11 Near the end of his earthly ministry, Jesus sat down at the temple and “began observing how the crowd was dropping money into the treasury chests.” Then someone caught his attention. Says the account: “A poor widow came and dropped in two small coins, which have very little value.” Jesus called his disciples to him and told them: “Truly I say to you that this poor widow dropped in more than all those dropping money into the treasury chests; for they all dropped in out of their surplus, but she, out of her want, dropped in all of what she had, her whole living.” (Mark 12:41-44) In monetary terms, the widow’s contribution was small, but Jesus knew how much his heavenly Father values such whole-souled expressions of devotion. Regardless of the poor widow’s age, Jesus did not overlook what she did.
12 Like Jesus, Christian overseers do not overlook what the elderly do to promote true worship. Elders have reason to commend older ones for their share in the ministry, for their participation in meetings, for their positive influence in the congregation, and for their endurance. A sincere word of encouragement can help the elderly find “cause for exultation” in their sacred service, thus avoiding frustrating comparisons with what other Christians are able to do or with their own past accomplishments.—Galatians 6:4.
13 Elders can acknowledge the valuable contribution made by older Christians by drawing on their experience and talents. Exemplary elderly ones may occasionally be used in demonstrations or interviews. “The audience really sits up and listens when I interview an older brother or sister who has reared children in the truth,” observes one elder. Elders in another congregation report that a 71-year-old pioneer sister has been successful in helping Kingdom publishers to become regular in field service. She also encourages them to do the “basics,” such as reading the Bible and the daily text and then meditating on what they read.
14 Elders also value the contribution of older fellow overseers. José, who is in his 70’s and has served as an elder for decades, recently underwent extensive surgery. Faced with a long convalescence, he thought of relinquishing his privilege of serving as a presiding overseer. “The reaction of the other elders surprised me,” says José. “Instead of accepting my suggestion, they asked what practical help I needed in order to continue caring for my responsibilities.” With the assistance of a younger elder, José was able to continue serving joyfully as presiding overseer, and this has been a blessing to the congregation. A fellow elder states: “The brothers greatly appreciate José’s work as an elder. They love and respect him for his experience and example of faith. He enriches our congregation.”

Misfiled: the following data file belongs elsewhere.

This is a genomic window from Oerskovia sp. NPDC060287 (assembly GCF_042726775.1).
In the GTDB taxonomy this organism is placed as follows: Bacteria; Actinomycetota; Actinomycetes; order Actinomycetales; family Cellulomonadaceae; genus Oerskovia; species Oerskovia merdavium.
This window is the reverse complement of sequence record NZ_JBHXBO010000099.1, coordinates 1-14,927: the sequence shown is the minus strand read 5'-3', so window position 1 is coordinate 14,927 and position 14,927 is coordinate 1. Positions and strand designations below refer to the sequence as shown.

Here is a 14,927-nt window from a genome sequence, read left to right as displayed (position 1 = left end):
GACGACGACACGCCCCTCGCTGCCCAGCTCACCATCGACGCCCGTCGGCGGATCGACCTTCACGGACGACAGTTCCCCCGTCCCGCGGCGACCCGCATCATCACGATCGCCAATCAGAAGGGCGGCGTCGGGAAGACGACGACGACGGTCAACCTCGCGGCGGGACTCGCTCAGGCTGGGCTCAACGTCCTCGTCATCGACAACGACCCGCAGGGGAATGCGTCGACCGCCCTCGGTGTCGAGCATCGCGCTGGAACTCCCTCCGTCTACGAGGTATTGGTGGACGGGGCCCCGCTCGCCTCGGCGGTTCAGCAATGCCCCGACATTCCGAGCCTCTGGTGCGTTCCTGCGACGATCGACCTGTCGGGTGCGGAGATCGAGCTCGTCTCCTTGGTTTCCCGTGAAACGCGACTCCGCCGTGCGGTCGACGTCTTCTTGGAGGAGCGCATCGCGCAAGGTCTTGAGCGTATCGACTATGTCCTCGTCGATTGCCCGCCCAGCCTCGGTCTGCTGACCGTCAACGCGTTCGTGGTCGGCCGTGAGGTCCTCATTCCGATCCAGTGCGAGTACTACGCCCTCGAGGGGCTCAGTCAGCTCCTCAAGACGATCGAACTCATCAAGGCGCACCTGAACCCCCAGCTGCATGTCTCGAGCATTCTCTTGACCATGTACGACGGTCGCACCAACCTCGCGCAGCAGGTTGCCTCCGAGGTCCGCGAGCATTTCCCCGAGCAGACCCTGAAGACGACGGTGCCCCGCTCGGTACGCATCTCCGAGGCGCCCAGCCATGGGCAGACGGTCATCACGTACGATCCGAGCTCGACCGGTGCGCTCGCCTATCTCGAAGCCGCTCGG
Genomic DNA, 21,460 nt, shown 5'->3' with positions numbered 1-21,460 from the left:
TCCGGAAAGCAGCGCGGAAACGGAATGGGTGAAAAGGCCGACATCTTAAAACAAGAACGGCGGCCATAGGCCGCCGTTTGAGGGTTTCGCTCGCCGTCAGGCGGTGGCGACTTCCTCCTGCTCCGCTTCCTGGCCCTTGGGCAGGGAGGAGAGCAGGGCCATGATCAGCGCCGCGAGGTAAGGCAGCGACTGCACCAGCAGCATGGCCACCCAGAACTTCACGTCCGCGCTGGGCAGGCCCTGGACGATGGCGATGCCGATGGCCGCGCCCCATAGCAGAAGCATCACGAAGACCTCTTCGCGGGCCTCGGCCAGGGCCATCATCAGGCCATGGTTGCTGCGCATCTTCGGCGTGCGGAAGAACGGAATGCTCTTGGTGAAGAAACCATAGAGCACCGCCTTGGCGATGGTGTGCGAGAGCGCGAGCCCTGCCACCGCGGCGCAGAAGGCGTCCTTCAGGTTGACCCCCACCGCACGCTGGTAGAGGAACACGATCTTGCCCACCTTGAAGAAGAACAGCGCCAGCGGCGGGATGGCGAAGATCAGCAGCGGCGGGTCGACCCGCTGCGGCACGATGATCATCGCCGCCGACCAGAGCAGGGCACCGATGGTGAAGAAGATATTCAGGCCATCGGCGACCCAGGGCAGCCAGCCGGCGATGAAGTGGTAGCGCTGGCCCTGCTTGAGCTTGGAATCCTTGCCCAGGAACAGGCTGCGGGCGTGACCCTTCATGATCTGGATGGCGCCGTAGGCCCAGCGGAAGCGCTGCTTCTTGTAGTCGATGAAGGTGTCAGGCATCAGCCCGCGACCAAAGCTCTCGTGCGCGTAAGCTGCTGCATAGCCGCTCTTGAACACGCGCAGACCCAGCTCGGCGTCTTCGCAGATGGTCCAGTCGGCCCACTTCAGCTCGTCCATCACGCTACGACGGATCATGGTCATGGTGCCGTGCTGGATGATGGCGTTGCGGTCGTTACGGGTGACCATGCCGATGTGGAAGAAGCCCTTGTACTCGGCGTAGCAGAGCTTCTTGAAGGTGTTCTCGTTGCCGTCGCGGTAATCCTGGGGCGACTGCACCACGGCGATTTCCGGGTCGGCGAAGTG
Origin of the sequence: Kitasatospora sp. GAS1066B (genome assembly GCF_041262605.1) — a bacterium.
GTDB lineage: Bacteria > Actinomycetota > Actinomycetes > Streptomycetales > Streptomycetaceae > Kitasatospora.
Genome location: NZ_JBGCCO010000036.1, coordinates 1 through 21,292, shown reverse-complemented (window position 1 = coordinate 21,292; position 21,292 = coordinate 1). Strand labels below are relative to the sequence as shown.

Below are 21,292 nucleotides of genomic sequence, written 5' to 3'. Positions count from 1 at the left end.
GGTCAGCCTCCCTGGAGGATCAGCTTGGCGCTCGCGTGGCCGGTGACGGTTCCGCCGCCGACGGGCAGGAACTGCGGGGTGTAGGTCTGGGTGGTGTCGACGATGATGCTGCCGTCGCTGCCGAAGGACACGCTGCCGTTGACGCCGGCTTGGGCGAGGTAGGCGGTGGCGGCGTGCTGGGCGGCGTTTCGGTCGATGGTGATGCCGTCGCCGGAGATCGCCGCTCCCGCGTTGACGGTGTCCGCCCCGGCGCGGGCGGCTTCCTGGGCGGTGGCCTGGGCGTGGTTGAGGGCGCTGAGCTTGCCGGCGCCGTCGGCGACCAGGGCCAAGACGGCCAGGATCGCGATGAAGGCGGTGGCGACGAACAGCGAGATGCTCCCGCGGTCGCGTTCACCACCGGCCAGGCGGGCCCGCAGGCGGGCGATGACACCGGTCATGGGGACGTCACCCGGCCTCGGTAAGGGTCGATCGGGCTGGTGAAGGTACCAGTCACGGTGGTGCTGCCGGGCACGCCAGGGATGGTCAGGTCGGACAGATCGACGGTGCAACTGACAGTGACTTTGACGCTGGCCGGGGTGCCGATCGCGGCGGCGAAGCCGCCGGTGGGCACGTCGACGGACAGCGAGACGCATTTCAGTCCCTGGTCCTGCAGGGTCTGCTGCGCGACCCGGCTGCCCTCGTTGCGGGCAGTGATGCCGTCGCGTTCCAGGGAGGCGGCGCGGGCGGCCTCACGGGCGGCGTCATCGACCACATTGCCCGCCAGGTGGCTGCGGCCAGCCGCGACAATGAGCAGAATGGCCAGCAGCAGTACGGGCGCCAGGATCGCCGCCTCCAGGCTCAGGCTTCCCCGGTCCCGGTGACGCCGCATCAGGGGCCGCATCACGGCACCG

Caring for One Another
15 It is not only children with aged parents and appointed servants who should be concerned about the elderly. Comparing the Christian congregation to the human body, Paul wrote: “God compounded the body, giving honor more abundant to the part which had a lack, so that there should be no division in the body, but that its members should have the same care for one another.” (1 Corinthians 12:24, 25) Another translation reads: “All the different parts of [the body are] to make each other’s welfare their common care.” (Knox) For the Christian congregation to function harmoniously, each member must be concerned about the well-being of his fellow believers, including the elderly.—Galatians 6:2.
16 Christian meetings afford a fine opportunity to show our interest in the elderly. (Philippians 2:4; Hebrews 10:24, 25) Do we take time to converse with older ones on such occasions? While it may be appropriate to inquire about their physical well-being, could we “impart some spiritual gift,” perhaps by sharing an upbuilding experience or a Scriptural thought? Since some older ones have limited mobility, it would be kind to go to them rather than expect them to come to us. If hearing is a problem, we may need to speak slowly and enunciate clearly. And if there is to be a true “interchange of encouragement,” we must listen attentively to what the older person says.—Romans 1:11, 12.
17 What if certain older ones cannot attend Christian meetings? James 1:27 shows that it is our duty “to look after orphans and widows in their tribulation.” One meaning of the Greek verb translated “to look after” is “to visit.” (Acts 15:36) And how the elderly appreciate our visits! While imprisoned in Rome about 65 C.E., the “aged man” Paul found himself practically alone. He longed to see his fellow worker Timothy and wrote: “Do your utmost to come to me shortly.” (Philemon 9; 2 Timothy 1:3, 4; 4:9) Although they are not literally prisoners, some elderly ones are housebound because of health problems. In effect, they may be saying, ‘Please, do your best to visit me soon.’ Are we responding to such appeals?
18 Never underestimate the beneficial effects of visiting an elderly spiritual brother or sister. When a Christian named Onesiphorus was in Rome, he diligently looked for Paul, found him, and thereafter ‘often brought him refreshment.’ (2 Timothy 1:16, 17) “I love spending time with younger ones,” says one elderly sister. “What I like most is that they treat me like a member of their family. It lifts my spirits.” Another older Christian states: “I really appreciate it when someone sends me a card, calls me on the phone for just a few minutes, or visits me for a while. It is like a breath of fresh air.”